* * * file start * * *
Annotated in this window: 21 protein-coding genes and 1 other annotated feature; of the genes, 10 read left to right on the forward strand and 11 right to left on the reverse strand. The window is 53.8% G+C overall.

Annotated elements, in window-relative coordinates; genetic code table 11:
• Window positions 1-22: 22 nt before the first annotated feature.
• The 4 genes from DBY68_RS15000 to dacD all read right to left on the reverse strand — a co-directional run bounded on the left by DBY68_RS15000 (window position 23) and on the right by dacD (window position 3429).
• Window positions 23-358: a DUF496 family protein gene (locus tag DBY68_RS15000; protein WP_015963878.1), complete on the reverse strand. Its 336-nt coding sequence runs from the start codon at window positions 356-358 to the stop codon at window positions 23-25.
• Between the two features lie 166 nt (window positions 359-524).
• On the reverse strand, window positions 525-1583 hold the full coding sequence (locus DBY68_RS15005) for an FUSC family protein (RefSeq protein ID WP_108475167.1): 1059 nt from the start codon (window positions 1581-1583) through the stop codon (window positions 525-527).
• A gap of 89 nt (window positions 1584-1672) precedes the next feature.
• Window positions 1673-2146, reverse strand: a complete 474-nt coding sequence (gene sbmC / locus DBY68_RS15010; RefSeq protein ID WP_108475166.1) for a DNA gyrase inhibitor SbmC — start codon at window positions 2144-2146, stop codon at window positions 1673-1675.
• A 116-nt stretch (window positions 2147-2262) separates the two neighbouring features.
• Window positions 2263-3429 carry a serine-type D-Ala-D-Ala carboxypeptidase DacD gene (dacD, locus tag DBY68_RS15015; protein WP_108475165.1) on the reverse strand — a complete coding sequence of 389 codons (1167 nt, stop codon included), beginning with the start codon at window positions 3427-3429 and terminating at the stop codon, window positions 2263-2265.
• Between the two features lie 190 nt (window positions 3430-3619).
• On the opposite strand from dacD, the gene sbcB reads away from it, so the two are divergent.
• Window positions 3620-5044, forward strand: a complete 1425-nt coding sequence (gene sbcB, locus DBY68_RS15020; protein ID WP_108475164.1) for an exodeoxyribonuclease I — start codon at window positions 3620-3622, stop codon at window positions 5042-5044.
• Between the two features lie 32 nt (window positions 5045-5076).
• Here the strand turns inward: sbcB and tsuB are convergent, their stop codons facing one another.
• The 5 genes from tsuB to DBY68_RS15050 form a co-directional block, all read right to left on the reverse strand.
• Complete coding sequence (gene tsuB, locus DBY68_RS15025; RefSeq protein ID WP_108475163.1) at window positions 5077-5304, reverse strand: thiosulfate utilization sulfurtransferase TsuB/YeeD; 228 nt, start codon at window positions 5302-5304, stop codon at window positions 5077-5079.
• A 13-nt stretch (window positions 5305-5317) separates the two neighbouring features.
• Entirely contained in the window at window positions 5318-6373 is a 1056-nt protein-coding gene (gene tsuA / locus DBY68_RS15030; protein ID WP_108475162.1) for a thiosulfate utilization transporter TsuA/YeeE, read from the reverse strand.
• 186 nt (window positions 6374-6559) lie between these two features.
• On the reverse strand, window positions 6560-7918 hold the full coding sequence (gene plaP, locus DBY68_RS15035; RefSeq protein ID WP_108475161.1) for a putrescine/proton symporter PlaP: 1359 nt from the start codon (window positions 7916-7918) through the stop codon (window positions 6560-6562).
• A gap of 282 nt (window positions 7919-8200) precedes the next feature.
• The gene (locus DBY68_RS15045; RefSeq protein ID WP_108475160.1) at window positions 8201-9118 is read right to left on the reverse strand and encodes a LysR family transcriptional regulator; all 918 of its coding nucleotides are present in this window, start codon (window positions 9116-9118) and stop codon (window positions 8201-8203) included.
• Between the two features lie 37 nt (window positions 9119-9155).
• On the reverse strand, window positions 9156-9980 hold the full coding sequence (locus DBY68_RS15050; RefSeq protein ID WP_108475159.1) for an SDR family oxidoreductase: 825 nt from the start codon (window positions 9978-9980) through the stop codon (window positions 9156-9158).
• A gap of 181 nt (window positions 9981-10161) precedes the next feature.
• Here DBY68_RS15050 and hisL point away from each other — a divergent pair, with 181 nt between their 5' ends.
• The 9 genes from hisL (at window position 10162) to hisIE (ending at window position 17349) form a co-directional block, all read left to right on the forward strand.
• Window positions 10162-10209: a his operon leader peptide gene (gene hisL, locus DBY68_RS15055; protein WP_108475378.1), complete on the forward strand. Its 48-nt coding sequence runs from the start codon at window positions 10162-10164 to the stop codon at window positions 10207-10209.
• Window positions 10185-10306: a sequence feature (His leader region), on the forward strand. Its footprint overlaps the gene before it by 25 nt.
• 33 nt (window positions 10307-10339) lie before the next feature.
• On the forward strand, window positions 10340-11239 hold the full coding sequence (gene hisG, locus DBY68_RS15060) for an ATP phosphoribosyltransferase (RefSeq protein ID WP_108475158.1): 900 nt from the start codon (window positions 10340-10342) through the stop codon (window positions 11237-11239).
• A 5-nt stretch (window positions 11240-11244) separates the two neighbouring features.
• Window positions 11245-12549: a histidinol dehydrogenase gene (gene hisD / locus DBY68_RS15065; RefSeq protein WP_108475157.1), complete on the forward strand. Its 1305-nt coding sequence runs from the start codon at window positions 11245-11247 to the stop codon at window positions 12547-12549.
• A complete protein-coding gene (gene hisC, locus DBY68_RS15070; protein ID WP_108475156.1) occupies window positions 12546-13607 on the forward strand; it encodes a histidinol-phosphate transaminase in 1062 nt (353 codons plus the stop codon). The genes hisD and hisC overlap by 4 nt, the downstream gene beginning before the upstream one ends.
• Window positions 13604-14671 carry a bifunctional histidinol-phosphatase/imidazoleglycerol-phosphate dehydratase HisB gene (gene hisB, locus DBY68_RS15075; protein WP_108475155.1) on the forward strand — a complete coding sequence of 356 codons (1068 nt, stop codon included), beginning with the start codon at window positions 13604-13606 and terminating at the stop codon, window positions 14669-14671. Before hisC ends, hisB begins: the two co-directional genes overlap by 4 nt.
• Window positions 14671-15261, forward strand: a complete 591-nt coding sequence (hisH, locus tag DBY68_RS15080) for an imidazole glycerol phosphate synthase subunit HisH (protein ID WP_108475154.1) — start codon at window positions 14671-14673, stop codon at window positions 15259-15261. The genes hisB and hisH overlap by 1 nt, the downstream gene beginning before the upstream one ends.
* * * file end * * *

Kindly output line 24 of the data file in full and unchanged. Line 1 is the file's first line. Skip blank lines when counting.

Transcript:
• The gene (locus DBY68_RS15045; RefSeq protein ID WP_108475160.1) at window positions 8201-9118 is read right to left on the reverse strand and encodes a LysR family transcriptional regulator; all 918 of its coding nucleotides are present in this window, start codon (window positions 9116-9118) and stop codon (window positions 8201-8203) included.